Thirty years ago, I took a train to Heathrow. I was meeting a good friend, one of many I had made in two years of postdoctoral work at the University of Oregon. This was his first visit to Britain. On the ride back from the airport, looking out over the manicured hedges and fields of the English countryside, he said with wonder, “Oh man, what a conquered country.” Very occasionally, flying over Siberia or Greenland, I have looked down on a country that seemed largely unconquered. Otherwise, though, our environment is shaped and filled by the products of the human...

  6. Chapter 2 A Regularity
    (pp. 25-54)

    The understanding of intelligence has many sides. The first part of my story is the troubled idea ofdifferencesin ability from one person to the next. Often, this is taken to be the central question of intelligence, which I think it is not. Still, study of this question has led to some remarkably stable and informative discoveries. The study of differences, it turns out, is a valuable entry point to a much bigger picture.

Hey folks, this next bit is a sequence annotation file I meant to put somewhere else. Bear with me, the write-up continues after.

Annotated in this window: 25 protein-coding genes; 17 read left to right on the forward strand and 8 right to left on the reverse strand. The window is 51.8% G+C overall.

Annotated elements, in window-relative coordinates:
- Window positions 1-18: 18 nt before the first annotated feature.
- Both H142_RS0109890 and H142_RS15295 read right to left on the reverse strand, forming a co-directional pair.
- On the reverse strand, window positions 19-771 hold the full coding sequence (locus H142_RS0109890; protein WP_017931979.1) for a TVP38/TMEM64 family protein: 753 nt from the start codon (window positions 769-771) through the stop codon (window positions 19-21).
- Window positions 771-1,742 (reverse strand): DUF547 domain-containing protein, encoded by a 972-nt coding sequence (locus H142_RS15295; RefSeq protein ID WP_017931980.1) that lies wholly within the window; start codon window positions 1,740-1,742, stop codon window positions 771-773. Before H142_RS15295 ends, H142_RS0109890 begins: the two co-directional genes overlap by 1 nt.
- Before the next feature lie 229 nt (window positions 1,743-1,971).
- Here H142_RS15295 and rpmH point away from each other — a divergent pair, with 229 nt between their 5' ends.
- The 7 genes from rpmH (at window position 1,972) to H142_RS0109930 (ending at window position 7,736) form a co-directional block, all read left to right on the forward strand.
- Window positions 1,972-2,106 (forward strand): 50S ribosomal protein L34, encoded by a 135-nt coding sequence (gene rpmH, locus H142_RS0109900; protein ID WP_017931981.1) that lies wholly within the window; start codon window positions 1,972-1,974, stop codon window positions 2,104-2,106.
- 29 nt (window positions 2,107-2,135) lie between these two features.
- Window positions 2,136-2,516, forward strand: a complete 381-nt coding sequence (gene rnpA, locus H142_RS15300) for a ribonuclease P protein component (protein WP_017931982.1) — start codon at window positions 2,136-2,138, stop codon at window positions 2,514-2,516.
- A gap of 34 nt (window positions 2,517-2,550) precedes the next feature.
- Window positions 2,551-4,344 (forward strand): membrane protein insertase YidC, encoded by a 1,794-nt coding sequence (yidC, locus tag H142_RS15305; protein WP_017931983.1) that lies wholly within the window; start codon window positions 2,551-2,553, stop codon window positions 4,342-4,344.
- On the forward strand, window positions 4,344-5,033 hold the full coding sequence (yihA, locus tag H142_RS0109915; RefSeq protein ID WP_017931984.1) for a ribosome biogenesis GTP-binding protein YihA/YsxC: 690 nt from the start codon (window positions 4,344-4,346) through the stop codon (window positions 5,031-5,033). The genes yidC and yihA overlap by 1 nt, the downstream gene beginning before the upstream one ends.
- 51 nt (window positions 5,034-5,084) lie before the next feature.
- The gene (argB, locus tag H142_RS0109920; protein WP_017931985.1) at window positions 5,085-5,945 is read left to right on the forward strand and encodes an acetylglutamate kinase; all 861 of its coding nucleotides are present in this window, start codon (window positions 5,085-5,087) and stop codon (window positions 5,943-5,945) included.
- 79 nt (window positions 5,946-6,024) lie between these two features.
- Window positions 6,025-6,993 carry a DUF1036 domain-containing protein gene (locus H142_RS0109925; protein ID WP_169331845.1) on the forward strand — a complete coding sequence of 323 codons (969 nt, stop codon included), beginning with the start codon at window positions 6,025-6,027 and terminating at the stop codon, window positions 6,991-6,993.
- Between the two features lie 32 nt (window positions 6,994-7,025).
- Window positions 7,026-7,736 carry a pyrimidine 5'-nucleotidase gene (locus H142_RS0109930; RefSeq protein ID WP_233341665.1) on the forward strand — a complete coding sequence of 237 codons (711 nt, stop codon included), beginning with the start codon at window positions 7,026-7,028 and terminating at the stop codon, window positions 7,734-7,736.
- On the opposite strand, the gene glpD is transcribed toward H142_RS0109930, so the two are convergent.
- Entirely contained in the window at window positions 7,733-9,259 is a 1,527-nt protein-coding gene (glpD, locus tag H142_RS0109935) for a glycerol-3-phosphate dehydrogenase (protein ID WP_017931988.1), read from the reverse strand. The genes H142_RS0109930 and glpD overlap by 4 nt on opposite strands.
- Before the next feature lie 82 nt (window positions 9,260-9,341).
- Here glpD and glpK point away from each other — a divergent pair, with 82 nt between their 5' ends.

Differences in ability raise immediate concerns. A friend once told me that my interest in this question would make “everybody in America hate me.” I...

  7. Chapter 3 Inside
    (pp. 55-72)

    In chapter 1, I discussed how strange it is to adopt the psychologist’s perspective—to look at ourselves, not from the inside out, but from the outside in. This becomes even stranger when we look right inside the box and consider that somehow the selves we know emerge from a soft bodily organ. It is somehow hard to believe that the mind is created by the biological tissue of the brain.

    Yet, soft, fatty, honeycombed with tiny blood vessels, this at the same time is the person who admires the sunset, writes a novel, or is enraptured by a baby....

  8. Chapter 4 Making the Link
    (pp. 73-115)

    In some ways, Spearman’s ideas map well onto the modular mind and brain. Recall that, for each task we might undertake, Spearman proposed two kinds of contribution. First is thegfactor, a general ability to do many things well. Second are thesfactors, the individual skills, knowledge, aptitudes that bear on specific activities. In any particular task, the two factors combine to determine the overall level of performance.

    Evidently, thesfactors sound a lot like the modules we might see from neuropsychology or functional brain imaging using MRI. Just as we see after brain damage, Spearman’s theory...

  9. Chapter 5 The Demystification of Thought
    (pp. 116-150)